The IMF says AI could turn a recession into an economic crisis.

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The IMF's second-in-command recently warned that the true disruptive effects of artificial intelligence on the economy and financial markets may not become apparent until there is a recession, which could turn into a full-blown crisis. Unless the risks of AI are addressed.

During a speech at an AI summit in Switzerland on May 30, IMF First Deputy Managing Director Geetha Gopinath said the debate about the risks of AI has mostly focused on privacy, security and disinformation. But little has been said about the threat of AI fueling the next recession.

In a world of widespread AI adoption, the technology could turn an otherwise modest recession into a much deeper economic crisis by disrupting labor markets, financial markets and supply chains, he said.

AI Threats to Labor Markets

In normal economic times, companies have historically tended to invest in automation but still hold on to workers because they benefit from doing so. But when companies cut costs in a recession, workers are laid off and replaced by automation, he explained.

Gopinath points to IMF research showing that in advanced economies, 30% of jobs are at high risk of AI substitution, compared to 20% in emerging markets, and low-income countries. I 18%.

“So we have a very wide range of potential job losses that we could have,” he warned. “And again, the risks of long-term unemployment are quite acute.”

Risks of AI in Financial Markets

The financial industry has long embraced automation and early forms of AI, such as algorithmic trading, and the sector is rapidly adopting new AI technologies today.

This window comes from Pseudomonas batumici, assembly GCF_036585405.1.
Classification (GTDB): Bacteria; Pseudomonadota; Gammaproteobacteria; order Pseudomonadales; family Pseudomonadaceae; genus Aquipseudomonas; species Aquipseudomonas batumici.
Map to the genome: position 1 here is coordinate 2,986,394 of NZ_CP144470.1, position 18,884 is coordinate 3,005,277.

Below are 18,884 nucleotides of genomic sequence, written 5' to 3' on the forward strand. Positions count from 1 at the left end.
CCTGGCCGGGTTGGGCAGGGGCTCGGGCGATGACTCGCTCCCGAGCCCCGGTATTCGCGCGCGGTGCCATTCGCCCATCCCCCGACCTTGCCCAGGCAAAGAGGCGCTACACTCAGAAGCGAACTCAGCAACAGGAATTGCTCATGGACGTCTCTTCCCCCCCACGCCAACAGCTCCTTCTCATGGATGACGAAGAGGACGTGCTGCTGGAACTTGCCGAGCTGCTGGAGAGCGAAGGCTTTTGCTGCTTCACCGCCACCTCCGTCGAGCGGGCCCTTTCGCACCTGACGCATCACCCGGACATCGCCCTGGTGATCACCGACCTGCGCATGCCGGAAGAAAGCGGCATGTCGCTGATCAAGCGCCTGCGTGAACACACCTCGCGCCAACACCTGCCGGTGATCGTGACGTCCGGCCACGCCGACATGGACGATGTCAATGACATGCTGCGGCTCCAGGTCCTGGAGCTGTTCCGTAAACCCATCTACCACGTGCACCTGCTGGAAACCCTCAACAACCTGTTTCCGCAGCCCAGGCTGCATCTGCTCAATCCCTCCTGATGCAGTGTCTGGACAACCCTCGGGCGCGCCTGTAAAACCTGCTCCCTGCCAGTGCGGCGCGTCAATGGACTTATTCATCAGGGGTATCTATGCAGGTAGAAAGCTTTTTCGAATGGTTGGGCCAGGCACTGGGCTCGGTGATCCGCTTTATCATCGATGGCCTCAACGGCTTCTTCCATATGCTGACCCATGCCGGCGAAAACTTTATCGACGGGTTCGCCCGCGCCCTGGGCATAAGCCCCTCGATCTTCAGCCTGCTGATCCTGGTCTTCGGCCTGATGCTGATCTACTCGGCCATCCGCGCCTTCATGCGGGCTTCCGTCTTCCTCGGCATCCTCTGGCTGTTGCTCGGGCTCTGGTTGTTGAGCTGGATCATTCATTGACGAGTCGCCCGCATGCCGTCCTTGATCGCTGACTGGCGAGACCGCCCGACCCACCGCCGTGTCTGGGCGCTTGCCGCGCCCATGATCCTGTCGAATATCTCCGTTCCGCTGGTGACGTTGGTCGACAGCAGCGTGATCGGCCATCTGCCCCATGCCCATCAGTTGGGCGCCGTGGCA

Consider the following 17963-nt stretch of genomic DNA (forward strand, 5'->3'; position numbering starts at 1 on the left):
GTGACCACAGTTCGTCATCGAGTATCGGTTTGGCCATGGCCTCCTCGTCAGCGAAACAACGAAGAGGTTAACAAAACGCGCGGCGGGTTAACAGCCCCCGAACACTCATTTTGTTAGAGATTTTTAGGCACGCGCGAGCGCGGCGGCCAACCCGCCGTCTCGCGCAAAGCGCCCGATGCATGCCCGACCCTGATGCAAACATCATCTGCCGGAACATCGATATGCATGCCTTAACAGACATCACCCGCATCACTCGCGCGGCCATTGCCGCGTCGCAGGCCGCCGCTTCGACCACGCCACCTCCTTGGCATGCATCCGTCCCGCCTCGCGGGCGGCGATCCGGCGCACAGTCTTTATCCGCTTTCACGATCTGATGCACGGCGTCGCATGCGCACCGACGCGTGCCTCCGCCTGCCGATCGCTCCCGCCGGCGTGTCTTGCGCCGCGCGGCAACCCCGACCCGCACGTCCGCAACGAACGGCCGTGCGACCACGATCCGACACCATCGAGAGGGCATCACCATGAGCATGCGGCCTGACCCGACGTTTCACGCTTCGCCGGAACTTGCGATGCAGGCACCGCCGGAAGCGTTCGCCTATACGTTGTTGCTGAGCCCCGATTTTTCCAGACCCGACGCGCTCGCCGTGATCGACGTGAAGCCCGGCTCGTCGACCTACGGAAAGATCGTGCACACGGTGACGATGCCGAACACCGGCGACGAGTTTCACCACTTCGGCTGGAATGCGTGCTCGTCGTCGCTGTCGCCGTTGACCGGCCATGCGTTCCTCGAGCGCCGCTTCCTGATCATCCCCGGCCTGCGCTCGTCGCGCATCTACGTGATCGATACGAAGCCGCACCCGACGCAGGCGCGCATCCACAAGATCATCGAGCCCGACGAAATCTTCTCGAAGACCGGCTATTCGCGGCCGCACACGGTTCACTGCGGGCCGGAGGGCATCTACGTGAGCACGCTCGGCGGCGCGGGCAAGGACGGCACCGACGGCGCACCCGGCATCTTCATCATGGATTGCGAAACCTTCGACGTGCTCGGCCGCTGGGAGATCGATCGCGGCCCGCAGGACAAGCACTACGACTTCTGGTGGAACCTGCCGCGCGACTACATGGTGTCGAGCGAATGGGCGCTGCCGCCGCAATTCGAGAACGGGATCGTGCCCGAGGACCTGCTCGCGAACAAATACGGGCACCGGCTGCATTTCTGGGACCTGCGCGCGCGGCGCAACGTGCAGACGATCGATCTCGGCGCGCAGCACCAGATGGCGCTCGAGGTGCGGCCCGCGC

Gopinath noted that some AI trading is being replaced by more complex models that can learn on their own, and forecasts suggest that robo-advisors will control more than $2 trillion in assets by 2028, up from $2 trillion in 2023. Less than $1.5 trillion.

He added that while AI can improve market efficiency and inclusion, the risks of AI are also more likely to be reflected in the downturn. This is because new AI models will perform poorly on new events that are different from what they were trained on.

“And one thing we know is that no two recessions are the same,” Gopinath said.

In such a scenario, AI could encourage a rapid, simultaneous move to safer assets, which in turn lowers riskier asset prices.

The AI ​​models will then detect a drop in price, see that as a validation of their initial moves, then double down with more asset sales. And given the black-box nature of AI, such behavior can be difficult to control.

“You can have fire selling and losing behavior, which leads to even bigger falls in asset prices,” Gopinath said.

AI Risks in Supply Chains

As businesses adopt AI, they let it play a bigger role in deciding how much inventory to keep and how much to produce.

In normal economic times, this can increase efficiency and productivity. But he said AI models that were trained on “stale data” could make big mistakes and lead to supply chain disruptions.

Ways to mitigate AI risks

After presenting the dire scenarios, Gopinath also provided recommendations for mitigating the risks of AI without undermining the positive side of AI.

One way is to ensure that tax policies don't inefficiently favor automation over workers, though she was careful to note that she's not proposing a special tax on AI.

Another approach is to strengthen the social safety net with more generous unemployment benefits, along with worker education and new skills.

He added that AI could also be part of the solution, such as upskilling, better targeting of aid, and flagging early warnings in financial markets.

“I believe there is a real need to make a parallel effort to ensure that we AI-proof the global economy as well,” Gopinath said.

His warning comes a year after he said we don't have much time to determine how to protect people from AI.

“We need governments, we need institutions and we need policymakers to move quickly on all fronts, in terms of regulation, but also in terms of preparing for potentially substantial disruptions in labor markets.” . Financial Times.

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